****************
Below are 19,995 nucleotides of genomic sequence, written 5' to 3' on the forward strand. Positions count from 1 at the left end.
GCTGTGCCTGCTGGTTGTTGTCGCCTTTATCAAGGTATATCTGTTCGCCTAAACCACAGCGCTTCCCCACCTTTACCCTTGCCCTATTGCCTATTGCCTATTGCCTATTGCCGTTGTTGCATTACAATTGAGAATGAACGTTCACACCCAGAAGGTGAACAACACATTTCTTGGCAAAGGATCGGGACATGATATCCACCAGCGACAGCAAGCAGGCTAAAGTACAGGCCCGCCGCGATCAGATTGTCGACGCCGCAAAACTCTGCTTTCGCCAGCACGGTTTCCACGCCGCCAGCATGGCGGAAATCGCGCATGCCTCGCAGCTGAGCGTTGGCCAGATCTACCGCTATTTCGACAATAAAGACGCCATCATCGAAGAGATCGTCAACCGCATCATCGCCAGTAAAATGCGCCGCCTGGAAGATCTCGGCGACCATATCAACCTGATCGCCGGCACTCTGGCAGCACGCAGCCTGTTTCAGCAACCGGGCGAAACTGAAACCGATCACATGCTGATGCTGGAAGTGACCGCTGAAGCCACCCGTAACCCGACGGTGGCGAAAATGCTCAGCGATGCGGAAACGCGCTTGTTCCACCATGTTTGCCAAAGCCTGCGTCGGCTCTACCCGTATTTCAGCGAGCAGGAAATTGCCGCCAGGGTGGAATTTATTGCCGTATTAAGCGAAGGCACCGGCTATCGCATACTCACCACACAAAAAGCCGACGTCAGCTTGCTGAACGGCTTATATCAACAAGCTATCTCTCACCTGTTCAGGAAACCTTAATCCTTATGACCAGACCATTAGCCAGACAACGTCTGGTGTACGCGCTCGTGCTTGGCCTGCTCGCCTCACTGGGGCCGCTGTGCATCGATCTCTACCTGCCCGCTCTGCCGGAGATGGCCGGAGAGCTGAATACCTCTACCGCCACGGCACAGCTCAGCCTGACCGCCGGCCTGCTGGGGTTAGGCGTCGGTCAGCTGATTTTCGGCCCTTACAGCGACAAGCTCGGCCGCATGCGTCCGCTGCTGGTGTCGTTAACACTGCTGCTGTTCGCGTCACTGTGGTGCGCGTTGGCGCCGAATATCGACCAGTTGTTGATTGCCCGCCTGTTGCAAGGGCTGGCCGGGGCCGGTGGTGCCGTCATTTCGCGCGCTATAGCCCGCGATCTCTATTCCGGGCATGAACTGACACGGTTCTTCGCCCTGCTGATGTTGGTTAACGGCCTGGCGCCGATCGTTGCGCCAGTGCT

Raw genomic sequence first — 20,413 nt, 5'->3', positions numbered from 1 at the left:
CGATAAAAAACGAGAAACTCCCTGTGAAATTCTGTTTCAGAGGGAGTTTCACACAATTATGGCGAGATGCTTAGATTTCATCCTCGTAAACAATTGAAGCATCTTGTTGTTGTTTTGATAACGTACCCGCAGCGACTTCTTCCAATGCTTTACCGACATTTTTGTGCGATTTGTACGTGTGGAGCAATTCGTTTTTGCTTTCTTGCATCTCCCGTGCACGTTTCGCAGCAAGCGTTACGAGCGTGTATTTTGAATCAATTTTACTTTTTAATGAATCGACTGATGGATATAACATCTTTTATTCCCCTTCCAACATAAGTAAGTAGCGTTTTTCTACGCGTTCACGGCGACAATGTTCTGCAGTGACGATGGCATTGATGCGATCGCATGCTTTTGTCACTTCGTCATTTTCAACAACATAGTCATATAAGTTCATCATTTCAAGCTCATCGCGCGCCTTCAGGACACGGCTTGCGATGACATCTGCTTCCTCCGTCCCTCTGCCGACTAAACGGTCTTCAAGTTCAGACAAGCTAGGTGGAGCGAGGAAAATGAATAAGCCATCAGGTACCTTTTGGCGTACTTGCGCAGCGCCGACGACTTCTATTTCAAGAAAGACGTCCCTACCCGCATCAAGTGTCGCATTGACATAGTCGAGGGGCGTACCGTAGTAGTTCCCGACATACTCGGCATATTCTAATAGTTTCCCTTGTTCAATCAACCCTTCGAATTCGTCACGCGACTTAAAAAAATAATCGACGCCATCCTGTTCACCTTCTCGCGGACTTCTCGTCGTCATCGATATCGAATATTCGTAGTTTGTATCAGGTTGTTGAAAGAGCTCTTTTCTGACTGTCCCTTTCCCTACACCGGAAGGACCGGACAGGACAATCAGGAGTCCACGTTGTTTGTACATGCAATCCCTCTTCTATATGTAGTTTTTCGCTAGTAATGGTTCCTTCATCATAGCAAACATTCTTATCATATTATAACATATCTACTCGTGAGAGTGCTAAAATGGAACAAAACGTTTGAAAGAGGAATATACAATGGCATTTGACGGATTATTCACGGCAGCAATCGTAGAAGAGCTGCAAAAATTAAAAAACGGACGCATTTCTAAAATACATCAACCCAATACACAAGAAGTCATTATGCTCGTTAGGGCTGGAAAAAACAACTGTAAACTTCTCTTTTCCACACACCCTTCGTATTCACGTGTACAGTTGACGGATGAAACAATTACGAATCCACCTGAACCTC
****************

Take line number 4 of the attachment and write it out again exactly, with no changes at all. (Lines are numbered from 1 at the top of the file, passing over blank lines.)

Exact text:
CGATAAAAAACGAGAAACTCCCTGTGAAATTCTGTTTCAGAGGGAGTTTCACACAATTATGGCGAGATGCTTAGATTTCATCCTCGTAAACAATTGAAGCATCTTGTTGTTGTTTTGATAACGTACCCGCAGCGACTTCTTCCAATGCTTTACCGACATTTTTGTGCGATTTGTACGTGTGGAGCAATTCGTTTTTGCTTTCTTGCATCTCCCGTGCACGTTTCGCAGCAAGCGTTACGAGCGTGTATTTTGAATCAATTTTACTTTTTAATGAATCGACTGATGGATATAACATCTTTTATTCCCCTTCCAACATAAGTAAGTAGCGTTTTTCTACGCGTTCACGGCGACAATGTTCTGCAGTGACGATGGCATTGATGCGATCGCATGCTTTTGTCACTTCGTCATTTTCAACAACATAGTCATATAAGTTCATCATTTCAAGCTCATCGCGCGCCTTCAGGACACGGCTTGCGATGACATCTGCTTCCTCCGTCCCTCTGCCGACTAAACGGTCTTCAAGTTCAGACAAGCTAGGTGGAGCGAGGAAAATGAATAAGCCATCAGGTACCTTTTGGCGTACTTGCGCAGCGCCGACGACTTCTATTTCAAGAAAGACGTCCCTACCCGCATCAAGTGTCGCATTGACATAGTCGAGGGGCGTACCGTAGTAGTTCCCGACATACTCGGCATATTCTAATAGTTTCCCTTGTTCAATCAACCCTTCGAATTCGTCACGCGACTTAAAAAAATAATCGACGCCATCCTGTTCACCTTCTCGCGGACTTCTCGTCGTCATCGATATCGAATATTCGTAGTTTGTATCAGGTTGTTGAAAGAGCTCTTTTCTGACTGTCCCTTTCCCTACACCGGAAGGACCGGACAGGACAATCAGGAGTCCACGTTGTTTGTACATGCAATCCCTCTTCTATATGTAGTTTTTCGCTAGTAATGGTTCCTTCATCATAGCAAACATTCTTATCATATTATAACATATCTACTCGTGAGAGTGCTAAAATGGAACAAAACGTTTGAAAGAGGAATATACAATGGCATTTGACGGATTATTCACGGCAGCAATCGTAGAAGAGCTGCAAAAATTAAAAAACGGACGCATTTCTAAAATACATCAACCCAATACACAAGAAGTCATTATGCTCGTTAGGGCTGGAAAAAACAACTGTAAACTTCTCTTTTCCACACACCCTTCGTATTCACGTGTACAGTTGACGGATGAAACAATTACGAATCCACCTGAACCTC